Shakespeare in the Park, presented by the Public Theater, on Saturday, August 25.
Like everyone who has studied Shakespeare and who loves his work, I have strong feelings about how his plays should be interpreted. If, for example, a production diverges sharply from my vision of Othello (deeply internalized self-loathing rotting behind a facade of strength), I’m skeptical about its quality from the outset. My opinions about A Midsummer Night’s Dream are no less passionate (though perhaps less vehement), so I was slightly disappointed when I learned that the Public Theater’s new production wasn’t using the same actors for Athenian and fairy royalty, often key in the sort of Freudian, forest-as-the-unconscious interpretation I favor.
But Midsummer has so many elements—the lovers, the mechanicals, the fairies, the city, the woods—that even if one element isn’t to your taste, another surely will be. And the Public Theater production won me over. Funny but not frothy, sometimes creepy but never cruel, it was too charming and sweet not to enjoy.
I often find the hijinks among the intermittently bewitched lovers slightly tiresome, but here the actors were so spirited and fabulously comedic that their scenes were among my favorites. The actresses, of course, had the juicier roles, and Martha Plimpton, as Helena, and Mireille Enos, as Hermia, made the most of them. Helena’s petulant indignation at what she perceives as mockery was nothing short of hilarious, and Hermia’s transformation—from rebellious but prim young lady to outraged, stocking-clad warrior, inching sideways toward her target as if she’d studied sumo wrestling in Japan—absolutely delighted me.
The mechanicals’ scenes were funny, too, and surprisingly delicate. Jay O. Sanders gave Bottom an endearing sense of earnestness—he’s not so much a self-aggrandizing boor as an overenthusiastic theater-lover—and the others, while occasionally impatient with Bottom, clearly loved and admired him, thus neutralizing the subtly mean-spirited vibe the mechanicals’ scenes have in some productions.
That said, I didn’t think the play-within-a-play quite worked here. It was so goofy (Bottom’s Pyramus must have died half a dozen times) that one never really got the sense of why the newlyweds stop ridiculing the amateur players, why they eventually congratulate and reward them. (Yes, I prefer the interpretation in which Flute unexpectedly delivers a truly affecting performance as Thisbe.) But my misgivings about the silly farce of the play-within-a-play soon melted when Bottom timidly approached Hippolyta and gave her the wreath of flowers he had discovered on his head when he awoke from his “dream.” It was a lovely touch: we know how affected Bottom was by that “dream,” and thus that generous, wordless gesture conveys more about the shared experiences of longing and love than the whole play-within-a-play.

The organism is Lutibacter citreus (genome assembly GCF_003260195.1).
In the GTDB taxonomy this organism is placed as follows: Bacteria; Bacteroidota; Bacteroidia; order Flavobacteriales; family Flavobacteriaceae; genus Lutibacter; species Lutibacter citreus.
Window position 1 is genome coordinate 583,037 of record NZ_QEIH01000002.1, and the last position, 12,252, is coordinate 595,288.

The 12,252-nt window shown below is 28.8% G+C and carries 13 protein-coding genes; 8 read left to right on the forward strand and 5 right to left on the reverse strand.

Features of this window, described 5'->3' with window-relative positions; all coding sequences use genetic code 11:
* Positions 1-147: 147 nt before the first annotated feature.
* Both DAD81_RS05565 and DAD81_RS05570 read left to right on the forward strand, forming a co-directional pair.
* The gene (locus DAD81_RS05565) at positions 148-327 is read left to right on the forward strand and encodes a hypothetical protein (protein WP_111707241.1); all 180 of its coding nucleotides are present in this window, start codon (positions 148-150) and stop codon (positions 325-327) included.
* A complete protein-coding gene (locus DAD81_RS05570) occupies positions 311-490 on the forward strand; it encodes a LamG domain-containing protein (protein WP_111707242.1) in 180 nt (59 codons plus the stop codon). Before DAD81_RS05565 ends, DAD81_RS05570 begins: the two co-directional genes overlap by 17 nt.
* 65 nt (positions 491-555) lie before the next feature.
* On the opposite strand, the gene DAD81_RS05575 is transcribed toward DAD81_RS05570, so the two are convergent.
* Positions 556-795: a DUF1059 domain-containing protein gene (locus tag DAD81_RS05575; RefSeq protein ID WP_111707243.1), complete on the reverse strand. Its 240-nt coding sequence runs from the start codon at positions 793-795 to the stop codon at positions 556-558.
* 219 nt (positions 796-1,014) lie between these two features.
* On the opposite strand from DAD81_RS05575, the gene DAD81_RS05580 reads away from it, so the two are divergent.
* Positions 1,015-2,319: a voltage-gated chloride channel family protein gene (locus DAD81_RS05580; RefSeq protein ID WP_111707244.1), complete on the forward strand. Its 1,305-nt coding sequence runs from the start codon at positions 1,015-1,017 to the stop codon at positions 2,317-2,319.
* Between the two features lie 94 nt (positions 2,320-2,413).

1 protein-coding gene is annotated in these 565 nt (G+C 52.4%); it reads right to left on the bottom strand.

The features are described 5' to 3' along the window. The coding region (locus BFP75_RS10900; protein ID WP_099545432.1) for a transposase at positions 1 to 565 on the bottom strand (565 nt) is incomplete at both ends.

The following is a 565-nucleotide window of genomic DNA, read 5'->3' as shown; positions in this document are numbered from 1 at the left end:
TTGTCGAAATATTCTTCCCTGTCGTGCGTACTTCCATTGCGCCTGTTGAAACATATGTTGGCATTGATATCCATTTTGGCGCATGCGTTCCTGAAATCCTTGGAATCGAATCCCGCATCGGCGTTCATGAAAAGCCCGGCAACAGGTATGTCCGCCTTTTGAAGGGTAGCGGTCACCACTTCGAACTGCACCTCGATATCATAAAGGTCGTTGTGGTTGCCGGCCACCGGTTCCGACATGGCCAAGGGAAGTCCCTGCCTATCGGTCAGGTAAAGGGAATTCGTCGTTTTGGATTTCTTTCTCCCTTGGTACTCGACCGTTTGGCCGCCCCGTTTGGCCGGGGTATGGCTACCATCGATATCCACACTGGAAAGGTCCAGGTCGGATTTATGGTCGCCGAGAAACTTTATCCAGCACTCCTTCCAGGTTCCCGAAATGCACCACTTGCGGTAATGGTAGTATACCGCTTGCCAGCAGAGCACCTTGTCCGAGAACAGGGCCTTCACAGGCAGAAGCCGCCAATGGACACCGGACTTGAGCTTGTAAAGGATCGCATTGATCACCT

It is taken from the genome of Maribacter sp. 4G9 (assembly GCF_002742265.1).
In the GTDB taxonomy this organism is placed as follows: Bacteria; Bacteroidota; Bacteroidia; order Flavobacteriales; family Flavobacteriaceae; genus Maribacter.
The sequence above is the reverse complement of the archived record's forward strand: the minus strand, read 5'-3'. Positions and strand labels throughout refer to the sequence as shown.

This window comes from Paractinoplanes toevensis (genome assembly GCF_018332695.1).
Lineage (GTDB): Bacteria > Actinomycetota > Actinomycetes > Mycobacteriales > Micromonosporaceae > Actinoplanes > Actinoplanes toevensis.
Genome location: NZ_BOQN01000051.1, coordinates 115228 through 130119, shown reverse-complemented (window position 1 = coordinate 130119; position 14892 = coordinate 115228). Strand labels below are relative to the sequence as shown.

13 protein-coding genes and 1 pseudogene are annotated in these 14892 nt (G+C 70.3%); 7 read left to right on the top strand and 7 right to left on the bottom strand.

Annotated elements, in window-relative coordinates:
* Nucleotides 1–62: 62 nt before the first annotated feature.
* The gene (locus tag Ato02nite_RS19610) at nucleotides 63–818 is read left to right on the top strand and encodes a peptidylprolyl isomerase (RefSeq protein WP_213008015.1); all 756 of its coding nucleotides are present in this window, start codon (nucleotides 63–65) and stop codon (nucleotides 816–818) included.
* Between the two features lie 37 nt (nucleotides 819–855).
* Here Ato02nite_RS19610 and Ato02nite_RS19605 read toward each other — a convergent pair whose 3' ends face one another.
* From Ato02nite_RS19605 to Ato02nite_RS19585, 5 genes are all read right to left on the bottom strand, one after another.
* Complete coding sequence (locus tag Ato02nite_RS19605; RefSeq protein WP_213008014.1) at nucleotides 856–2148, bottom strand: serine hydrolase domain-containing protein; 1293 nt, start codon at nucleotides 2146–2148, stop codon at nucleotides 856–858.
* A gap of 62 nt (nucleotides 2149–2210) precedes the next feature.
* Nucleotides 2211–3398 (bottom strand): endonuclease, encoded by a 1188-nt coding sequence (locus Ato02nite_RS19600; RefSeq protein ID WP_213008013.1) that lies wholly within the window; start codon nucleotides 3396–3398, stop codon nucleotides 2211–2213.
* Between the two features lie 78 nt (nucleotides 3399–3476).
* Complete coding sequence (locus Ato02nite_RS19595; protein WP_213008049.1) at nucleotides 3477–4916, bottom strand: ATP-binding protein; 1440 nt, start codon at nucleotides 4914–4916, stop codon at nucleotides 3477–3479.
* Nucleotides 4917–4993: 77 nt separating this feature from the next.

Ironically, though, it was the portrayal of the fairies that most intrigued me. The production really came alive in the forest, with a fairy performing Cirque du Soleil–esque acrobatics on a gnarled tree, and a chorus of creepy children in goth Victoriana portraying Titania’s attendants, and vivid lighting and soundwork and effects dramatizing the magical flower. But it was all a lot of sound and fury until Keith David and Laila Robins (Cate Blanchett’s doppelganger, I swear) got to the heart of their performances as Oberon and Titania.
I always feel uncomfortable during the scene in which Oberon releases Titania from the flower’s spell, but David and Robins handled it so beautifully—layering Shakespeare’s eloquent language over equally eloquent unspoken undercurrents—that they stripped the scene of its abusive edge. They played the scene as though Oberon, no longer angry, regrets a prank that has gone too far, and the awoken Titania reacts similarly—not with horror or aversion or regret but with a startled, amused sort of air. One got the impression that the two often play such tricks on each other in the heat of their fiery emotions, but that the heat dissipates quickly, leaving behind an enduring, unbreakable bond. Rather than feeling childish, their relationship actually seemed mature, in the end, easily letting go of grudges, not even compromising so much as dismissing a quarrel that doesn’t mean much anymore.
The whole production felt humane, which isn’t always a quality I associate with Midsummer, and I loved it for that. As a cap to it all, director Daniel Sullivan gave most of Puck’s closing, fourth-wall-breaking monologue, set to music, to the entire cast. They all gathered together, fairies and lovers and mechanicals and everyone else, to sing to the audience, and it was heartfelt and beautiful. Like Oberon and Titania, I didn’t even feel I had to forgive them for not doing everything exactly to my specifications. The way they did do things was magic enough for me.